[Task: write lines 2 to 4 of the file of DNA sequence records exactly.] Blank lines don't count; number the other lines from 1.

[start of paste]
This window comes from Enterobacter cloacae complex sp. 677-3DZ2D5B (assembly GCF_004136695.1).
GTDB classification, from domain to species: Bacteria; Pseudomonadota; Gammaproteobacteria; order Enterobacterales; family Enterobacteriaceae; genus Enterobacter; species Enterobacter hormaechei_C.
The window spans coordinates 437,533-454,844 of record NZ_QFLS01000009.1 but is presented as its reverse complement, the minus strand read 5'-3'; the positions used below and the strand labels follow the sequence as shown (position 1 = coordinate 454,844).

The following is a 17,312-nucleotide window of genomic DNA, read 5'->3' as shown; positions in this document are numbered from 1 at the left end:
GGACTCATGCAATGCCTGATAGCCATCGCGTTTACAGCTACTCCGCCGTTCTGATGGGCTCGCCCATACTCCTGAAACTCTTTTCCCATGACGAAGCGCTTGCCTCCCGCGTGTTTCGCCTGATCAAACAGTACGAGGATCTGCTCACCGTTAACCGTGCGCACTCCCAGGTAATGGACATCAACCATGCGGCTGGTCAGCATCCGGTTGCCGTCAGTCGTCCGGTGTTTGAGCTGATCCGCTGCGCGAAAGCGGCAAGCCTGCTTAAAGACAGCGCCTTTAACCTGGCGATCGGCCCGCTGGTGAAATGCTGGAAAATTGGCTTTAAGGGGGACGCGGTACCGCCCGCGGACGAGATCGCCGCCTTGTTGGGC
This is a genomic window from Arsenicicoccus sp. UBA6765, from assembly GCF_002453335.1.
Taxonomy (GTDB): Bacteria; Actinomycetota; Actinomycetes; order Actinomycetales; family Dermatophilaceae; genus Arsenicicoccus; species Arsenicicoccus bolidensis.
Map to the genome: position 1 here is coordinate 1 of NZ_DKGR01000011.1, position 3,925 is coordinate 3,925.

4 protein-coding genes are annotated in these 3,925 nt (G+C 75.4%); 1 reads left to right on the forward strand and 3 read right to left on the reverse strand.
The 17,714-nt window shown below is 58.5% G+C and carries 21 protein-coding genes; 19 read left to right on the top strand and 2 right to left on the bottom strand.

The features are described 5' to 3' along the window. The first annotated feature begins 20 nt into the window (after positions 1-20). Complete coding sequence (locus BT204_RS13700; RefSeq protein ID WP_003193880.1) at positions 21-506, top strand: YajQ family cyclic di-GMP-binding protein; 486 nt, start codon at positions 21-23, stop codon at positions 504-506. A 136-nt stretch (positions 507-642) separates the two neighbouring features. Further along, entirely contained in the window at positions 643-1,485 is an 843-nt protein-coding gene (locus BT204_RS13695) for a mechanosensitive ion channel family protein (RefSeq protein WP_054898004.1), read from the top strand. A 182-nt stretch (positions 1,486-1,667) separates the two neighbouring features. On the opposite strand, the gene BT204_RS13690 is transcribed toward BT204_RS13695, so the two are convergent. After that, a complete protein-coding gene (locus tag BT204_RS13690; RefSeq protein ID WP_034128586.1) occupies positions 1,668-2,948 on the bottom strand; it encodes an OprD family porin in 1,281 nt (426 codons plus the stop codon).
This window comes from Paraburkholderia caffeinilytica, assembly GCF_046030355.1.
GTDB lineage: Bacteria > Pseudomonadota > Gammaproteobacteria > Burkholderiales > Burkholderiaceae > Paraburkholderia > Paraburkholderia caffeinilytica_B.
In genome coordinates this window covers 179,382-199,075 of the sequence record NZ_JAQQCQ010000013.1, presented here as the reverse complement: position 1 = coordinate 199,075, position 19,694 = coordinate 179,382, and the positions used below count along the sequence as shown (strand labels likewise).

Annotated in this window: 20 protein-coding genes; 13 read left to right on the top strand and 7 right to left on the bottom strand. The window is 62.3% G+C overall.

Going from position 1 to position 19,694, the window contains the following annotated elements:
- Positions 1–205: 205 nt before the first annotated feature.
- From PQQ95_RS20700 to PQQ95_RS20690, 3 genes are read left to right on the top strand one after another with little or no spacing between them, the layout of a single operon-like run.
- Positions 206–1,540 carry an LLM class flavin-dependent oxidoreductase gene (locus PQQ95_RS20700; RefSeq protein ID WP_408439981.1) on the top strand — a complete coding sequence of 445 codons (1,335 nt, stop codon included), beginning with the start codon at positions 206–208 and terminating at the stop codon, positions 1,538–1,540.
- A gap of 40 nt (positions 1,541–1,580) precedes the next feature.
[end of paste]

GTDB classification, from domain to species: Bacteria; Pseudomonadota; Gammaproteobacteria; order Enterobacterales; family Enterobacteriaceae; genus Enterobacter; species Enterobacter hormaechei_C.
The window spans coordinates 437,533-454,844 of record NZ_QFLS01000009.1 but is presented as its reverse complement, the minus strand read 5'-3'; the positions used below and the strand labels follow the sequence as shown (position 1 = coordinate 454,844).

The following is a 17,312-nucleotide window of genomic DNA, read 5'->3' as shown; positions in this document are numbered from 1 at the left end: